At the end of Playing Changes is a list: The 129 Essential Albums of the Twenty-First Century (So Far). I organized these by year, and then alphabetically by artist name. I'll be running them down here, in that order. (No one appears more than once as a leader, though there’s ample overlap in personnel.)
Keith Jarrett looms large in any discussion of jazz over the last 45 years. To track his early movements — from the peace-and-love rhapsodies of the Charles Lloyd Quartet to the post-Woodstock fire of Miles Davis to the inward-seeking clarity of Facing You — is to present a complicated portrait of a culture in transition.
Then of course, there's The Köln Concert, which established a popular framework for the existential solo piano expedition. I've seen a handful of Jarrett concerts that inhabit a similar plane, including the one that yielded The Carnegie Hall Concert, about a dozen years ago.
When I went about the difficult task of cherry-picking one Jarrett album from the 2000s on, I briefly considered a solo effort. I also thought about Jasmine, his beautifully muted set of duos with bassist Charlie Haden. But it felt more important to acknowledge the momentous tenure of his trio with Gary Peacock on bass and Jack DeJohnette on drums.
If you know this group at all, you probably know it as the Standards Trio — and for most of its 30-year reign, that was an accurate description. Jarrett and his crew illuminated songbook ballads, bebop warhorses and other pieces from the common repertory. If you were to pick an emblematic album, you'd maybe go with Whisper Not or My Foolish Heart or, for an absorbing longitudinal study, the 6-CD boxed set recorded at the Blue Note in 1994.
But I decided to tack in another direction, choosing Always Let Me Go, recorded in Tokyo in 2001, and released as a double album the following year. Jarrett had already delivered a curveball with Inside Out, the first album of completely improvised material by the trio in an eon. This follow-up carries that practice to its logical next step — proving not only that the language of the band went far deeper than its songbook, but also that improvisers of this caliber can create formal coherence out of true spontaneous interplay.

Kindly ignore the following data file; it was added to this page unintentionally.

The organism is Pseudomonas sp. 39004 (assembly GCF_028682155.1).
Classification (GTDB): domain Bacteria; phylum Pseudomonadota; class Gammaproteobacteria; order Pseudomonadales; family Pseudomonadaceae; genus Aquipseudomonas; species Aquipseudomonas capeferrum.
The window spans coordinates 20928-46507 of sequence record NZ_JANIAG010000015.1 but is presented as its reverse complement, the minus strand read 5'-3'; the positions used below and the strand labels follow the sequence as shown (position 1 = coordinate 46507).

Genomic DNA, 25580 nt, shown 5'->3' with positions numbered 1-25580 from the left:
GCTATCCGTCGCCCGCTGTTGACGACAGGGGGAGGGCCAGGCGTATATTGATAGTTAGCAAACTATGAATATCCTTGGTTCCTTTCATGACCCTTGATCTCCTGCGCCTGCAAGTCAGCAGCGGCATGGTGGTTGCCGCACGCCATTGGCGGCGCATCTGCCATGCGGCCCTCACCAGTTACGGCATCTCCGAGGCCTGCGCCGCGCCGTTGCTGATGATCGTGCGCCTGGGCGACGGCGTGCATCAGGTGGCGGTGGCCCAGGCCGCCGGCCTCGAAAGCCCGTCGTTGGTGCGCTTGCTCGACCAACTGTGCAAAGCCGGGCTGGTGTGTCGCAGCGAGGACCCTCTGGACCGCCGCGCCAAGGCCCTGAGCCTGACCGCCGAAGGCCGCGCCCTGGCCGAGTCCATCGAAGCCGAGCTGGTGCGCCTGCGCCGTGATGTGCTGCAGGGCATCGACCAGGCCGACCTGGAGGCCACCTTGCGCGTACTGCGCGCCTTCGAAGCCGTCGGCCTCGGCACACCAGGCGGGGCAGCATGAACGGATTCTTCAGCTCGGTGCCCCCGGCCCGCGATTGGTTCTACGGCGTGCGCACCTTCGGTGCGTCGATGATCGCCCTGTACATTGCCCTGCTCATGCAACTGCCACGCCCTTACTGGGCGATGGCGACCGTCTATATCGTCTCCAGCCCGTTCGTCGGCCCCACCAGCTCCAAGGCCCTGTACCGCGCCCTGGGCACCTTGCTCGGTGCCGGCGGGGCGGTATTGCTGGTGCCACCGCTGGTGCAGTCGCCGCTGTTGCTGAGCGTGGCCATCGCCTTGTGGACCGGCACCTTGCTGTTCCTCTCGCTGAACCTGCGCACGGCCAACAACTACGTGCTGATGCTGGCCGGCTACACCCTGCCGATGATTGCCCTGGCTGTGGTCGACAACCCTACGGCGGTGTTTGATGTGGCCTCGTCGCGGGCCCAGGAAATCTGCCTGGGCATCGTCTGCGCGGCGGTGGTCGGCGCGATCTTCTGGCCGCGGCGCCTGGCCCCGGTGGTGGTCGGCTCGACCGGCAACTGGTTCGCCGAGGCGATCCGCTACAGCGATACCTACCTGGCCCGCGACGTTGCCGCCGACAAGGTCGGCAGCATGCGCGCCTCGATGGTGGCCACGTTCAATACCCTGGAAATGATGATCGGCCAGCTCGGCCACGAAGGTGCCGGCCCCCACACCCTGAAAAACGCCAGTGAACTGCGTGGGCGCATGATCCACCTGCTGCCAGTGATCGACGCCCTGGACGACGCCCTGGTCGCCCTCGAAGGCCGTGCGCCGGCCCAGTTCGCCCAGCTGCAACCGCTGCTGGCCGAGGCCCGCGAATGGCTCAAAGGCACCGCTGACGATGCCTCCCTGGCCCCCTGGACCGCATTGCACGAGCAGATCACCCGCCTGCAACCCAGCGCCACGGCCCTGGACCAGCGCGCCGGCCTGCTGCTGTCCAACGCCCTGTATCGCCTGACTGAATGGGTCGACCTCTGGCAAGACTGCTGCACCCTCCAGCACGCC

In DownBeat, Thomas Conrad gave the album five stars, a rating typically reserved for a masterpiece. Reviewing for JazzTimes, Mike Quinn acknowledged that "out" was the prevailing ethos of the set. "But what is most captivating about this virtuosic tour de force," he added, "is the way this trio can, on a dime, turn outside in, pulling a melody and structure from thin air, usually at just the right moment, bringing everything back to earth with a bit of bluesy funk, a bit of wistful romanticism, a slice of bop or swing."
Earlier this year, ECM released After the Fall, a far more swinging affair recorded a few years earlier, in 1998. Because the Standards Trio disbanded several years ago, this release served as a bittersweet postscript as well as a time capsule; I wrote about it here. What's remarkable about the Standards Trio is that it could contain so many realms without the slightest hint of strain. Here, from Always Let Me Go, is "Tsunami," which illustrates the point.